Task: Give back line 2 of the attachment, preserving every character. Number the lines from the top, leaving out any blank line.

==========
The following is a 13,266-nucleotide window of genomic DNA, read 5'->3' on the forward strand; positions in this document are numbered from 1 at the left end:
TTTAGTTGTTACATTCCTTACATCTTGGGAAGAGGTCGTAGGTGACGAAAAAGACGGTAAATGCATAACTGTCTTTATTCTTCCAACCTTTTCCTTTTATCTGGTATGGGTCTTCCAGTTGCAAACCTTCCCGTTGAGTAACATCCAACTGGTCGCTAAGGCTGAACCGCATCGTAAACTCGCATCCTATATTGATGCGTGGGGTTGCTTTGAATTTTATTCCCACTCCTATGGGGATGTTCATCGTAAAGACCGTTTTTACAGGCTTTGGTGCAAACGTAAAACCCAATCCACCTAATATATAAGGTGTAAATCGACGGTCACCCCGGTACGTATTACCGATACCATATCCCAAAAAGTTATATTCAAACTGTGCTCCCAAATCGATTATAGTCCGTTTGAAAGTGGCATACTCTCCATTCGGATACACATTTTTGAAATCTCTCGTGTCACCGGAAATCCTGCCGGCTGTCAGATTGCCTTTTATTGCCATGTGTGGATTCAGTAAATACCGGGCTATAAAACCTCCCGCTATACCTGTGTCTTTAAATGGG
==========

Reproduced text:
TTTAGTTGTTACATTCCTTACATCTTGGGAAGAGGTCGTAGGTGACGAAAAAGACGGTAAATGCATAACTGTCTTTATTCTTCCAACCTTTTCCTTTTATCTGGTATGGGTCTTCCAGTTGCAAACCTTCCCGTTGAGTAACATCCAACTGGTCGCTAAGGCTGAACCGCATCGTAAACTCGCATCCTATATTGATGCGTGGGGTTGCTTTGAATTTTATTCCCACTCCTATGGGGATGTTCATCGTAAAGACCGTTTTTACAGGCTTTGGTGCAAACGTAAAACCCAATCCACCTAATATATAAGGTGTAAATCGACGGTCACCCCGGTACGTATTACCGATACCATATCCCAAAAAGTTATATTCAAACTGTGCTCCCAAATCGATTATAGTCCGTTTGAAAGTGGCATACTCTCCATTCGGATACACATTTTTGAAATCTCTCGTGTCACCGGAAATCCTGCCGGCTGTCAGATTGCCTTTTATTGCCATGTGTGGATTCAGTAAATACCGGGCTATAAAACCTCCCGCTATACCTGTGTCTTTAAATGGG